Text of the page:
Have you ever wondered how the world of agriculture is prepping for the future? Weather is unpredictable and offers a reminder on how unprepared we can be in emergency situations. One way the agriculture and seed sectors are preparing to face wild weather is through seed banks.
What is a seed bank and how can it help continue to feed the growing world? Can it help us in times of need? Learn more about seed banks, what is in them and more on this upcoming episode of Seed Speaks.
On Wednesday, Nov.15, Seed Speaks has three panelists joining to talk about seed banks and preparing for the future:
Peter Giovannini, Project Coordinator at Crop Trust. Giovannini is responsible for the project “Mainstreaming the Global Crop Conservation Strategies in Plant Treaty Processes”. Before assuming this role, he led the project “Breathing New Life into the Global Crop Conservation Strategies. Providing an Evidence Base for the Global System of Ex Situ Conservation of Crop Diversity” and conducted a gap analysis of ex situ collections for 22 crops for the Genebank Platform.
Giovannini studied Biology (BSc + Msc), Ethnobotany at the University of Kent (Ms), and completed his Ph.D at the University of London with a research focus on ethnomedicine and ethnobotany. Before joining the Crop Trust, he conducted field research on local knowledge of useful plants in Mexico, Ecuador and Bolivia. He also worked for Royal Botanic Gardens Kew, coordinating a seed conservation program in the Pacific region for Kew’s Millennium Seed Bank Partnership.
His current scientific/professional interests include: Conservation of Plant Genetic Resources (PGR), analysis of composition and gap analysis of ex situ collections of PG, and the structure of crop genetic diversity in relationship with geographic, environmental and cultural determinants.
Anna Palmé, Senior Scientists at NordGen. Palmé is a senior scientist at the Nordic Genetic Resource Centre, NordGen, where her main area of responsibility is Nordic crop wild relatives. Palmé has a Ph.D in genetics from Uppsala University and experience in genetic resource conservation and in using genetic markers to answer ecological and evolutionary questions. Currently she is coordinating a large Nordic project on crop wild relatives and since 2015 has led several Nordic cooperation efforts on the same theme. Focus of the projects has been on in situ and ex situ conservation, communication and facilitating use.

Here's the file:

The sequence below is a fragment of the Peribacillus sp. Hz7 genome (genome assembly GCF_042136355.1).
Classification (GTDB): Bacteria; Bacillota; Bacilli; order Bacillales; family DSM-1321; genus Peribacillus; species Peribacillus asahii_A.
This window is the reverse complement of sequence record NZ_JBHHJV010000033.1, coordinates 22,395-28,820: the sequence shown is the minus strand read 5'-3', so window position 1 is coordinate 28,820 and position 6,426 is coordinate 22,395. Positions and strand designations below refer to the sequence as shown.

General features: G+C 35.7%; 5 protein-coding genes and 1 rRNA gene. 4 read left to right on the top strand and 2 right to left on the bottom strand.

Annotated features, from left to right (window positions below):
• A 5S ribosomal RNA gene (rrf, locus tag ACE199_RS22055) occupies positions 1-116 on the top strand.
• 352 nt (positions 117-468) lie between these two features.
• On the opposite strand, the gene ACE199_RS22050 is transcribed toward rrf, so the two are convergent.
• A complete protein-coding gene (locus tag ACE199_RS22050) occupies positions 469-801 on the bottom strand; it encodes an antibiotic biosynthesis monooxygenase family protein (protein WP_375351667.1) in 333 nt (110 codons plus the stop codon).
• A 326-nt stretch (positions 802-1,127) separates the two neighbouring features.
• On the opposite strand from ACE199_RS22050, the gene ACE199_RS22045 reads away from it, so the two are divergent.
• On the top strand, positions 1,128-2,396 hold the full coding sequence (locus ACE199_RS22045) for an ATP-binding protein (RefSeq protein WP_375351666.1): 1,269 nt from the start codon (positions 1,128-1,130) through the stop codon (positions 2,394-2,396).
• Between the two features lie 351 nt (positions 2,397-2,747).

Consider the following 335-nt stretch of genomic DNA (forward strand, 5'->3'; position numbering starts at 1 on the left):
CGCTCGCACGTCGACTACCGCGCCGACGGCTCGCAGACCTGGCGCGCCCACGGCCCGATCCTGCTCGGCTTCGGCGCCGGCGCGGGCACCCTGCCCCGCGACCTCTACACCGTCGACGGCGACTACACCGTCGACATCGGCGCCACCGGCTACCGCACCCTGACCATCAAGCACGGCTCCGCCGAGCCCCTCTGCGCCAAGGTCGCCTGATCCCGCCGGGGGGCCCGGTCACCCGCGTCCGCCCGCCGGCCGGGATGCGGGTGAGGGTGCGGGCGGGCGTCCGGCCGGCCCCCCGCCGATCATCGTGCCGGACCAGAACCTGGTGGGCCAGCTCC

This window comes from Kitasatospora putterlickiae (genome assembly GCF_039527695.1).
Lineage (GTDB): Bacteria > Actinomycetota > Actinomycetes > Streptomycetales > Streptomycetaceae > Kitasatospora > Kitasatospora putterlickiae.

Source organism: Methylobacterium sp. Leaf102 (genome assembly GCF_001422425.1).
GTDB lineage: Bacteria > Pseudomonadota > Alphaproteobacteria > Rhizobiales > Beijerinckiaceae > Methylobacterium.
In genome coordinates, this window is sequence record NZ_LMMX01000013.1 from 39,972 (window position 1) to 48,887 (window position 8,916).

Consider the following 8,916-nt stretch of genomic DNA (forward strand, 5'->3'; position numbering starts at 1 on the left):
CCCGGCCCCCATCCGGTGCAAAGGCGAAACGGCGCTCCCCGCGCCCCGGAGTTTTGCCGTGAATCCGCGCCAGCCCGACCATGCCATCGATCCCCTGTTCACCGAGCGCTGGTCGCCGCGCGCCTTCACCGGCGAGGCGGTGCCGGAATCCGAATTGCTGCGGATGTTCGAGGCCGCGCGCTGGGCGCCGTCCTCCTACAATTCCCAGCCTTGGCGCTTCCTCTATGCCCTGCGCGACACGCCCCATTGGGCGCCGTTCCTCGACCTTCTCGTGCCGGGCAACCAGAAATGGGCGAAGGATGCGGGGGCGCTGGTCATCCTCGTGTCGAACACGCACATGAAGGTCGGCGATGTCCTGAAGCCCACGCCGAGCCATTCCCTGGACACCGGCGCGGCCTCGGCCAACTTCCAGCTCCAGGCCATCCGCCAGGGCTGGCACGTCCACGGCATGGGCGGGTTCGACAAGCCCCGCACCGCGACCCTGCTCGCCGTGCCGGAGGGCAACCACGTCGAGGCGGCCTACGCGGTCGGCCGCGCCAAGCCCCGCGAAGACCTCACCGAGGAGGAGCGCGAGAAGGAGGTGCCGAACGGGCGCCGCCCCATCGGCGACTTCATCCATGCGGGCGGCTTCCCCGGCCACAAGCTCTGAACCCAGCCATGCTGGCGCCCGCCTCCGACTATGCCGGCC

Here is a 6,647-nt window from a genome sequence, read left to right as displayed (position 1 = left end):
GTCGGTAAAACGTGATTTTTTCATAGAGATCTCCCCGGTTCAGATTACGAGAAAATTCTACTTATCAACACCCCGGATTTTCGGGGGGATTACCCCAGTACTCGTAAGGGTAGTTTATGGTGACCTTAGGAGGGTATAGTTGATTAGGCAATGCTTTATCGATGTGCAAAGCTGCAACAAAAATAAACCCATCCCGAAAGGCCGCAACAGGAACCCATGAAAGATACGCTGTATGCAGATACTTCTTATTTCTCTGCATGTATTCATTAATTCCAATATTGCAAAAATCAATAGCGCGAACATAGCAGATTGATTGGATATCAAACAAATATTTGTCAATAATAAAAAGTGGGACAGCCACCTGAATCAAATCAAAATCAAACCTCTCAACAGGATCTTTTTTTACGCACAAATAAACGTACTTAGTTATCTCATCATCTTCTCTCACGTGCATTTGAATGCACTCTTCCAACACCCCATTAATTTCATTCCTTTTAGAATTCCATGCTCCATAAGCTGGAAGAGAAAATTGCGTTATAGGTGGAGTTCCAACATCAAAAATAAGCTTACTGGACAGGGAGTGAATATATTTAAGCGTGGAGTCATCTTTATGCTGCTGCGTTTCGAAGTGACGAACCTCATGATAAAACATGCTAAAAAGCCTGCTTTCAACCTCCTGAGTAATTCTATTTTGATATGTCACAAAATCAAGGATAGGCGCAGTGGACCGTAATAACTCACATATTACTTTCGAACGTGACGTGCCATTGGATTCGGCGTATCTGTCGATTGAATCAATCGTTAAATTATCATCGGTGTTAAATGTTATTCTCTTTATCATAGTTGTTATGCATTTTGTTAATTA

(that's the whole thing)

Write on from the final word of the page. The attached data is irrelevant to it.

Christina Walters, Lead Scientist at USDA-ARS National Laboratory for Genetic Resources Preservation. Walters has been at NLGRP (aka “the seed lab”) since 1986, merging two research questions that she is passionate about: 1) development and germination of seeds and 2) how organisms survive life without water. Her Ph.D advisor was Carl Leopold, a son of Aldo Leopold, who is often called the father of the American Land Ethic. Walters likes to think gene banks fit Aldo’s practical advice for intelligent tinkering — “save all the pieces.” In addition to researching seed preservation, Walters oversees seed operations at our USDA facility which maintains 1.2 million samples — most of them seeds. This work involves testing seed quality for tens of thousands of species, providing storage environments that extend seed lifespans and periodically testing the viability of seeds that have been stored for decades in the freezer or in liquid nitrogen. While her work focuses mostly on agricultural species, she collaborates with conservation groups such as the Center for Plant Conservation and Federal land managers running the Seeds of Success program to preserve the genetic diversity of the rich flora of North America.
Make sure to tune in at 12:00 CDT: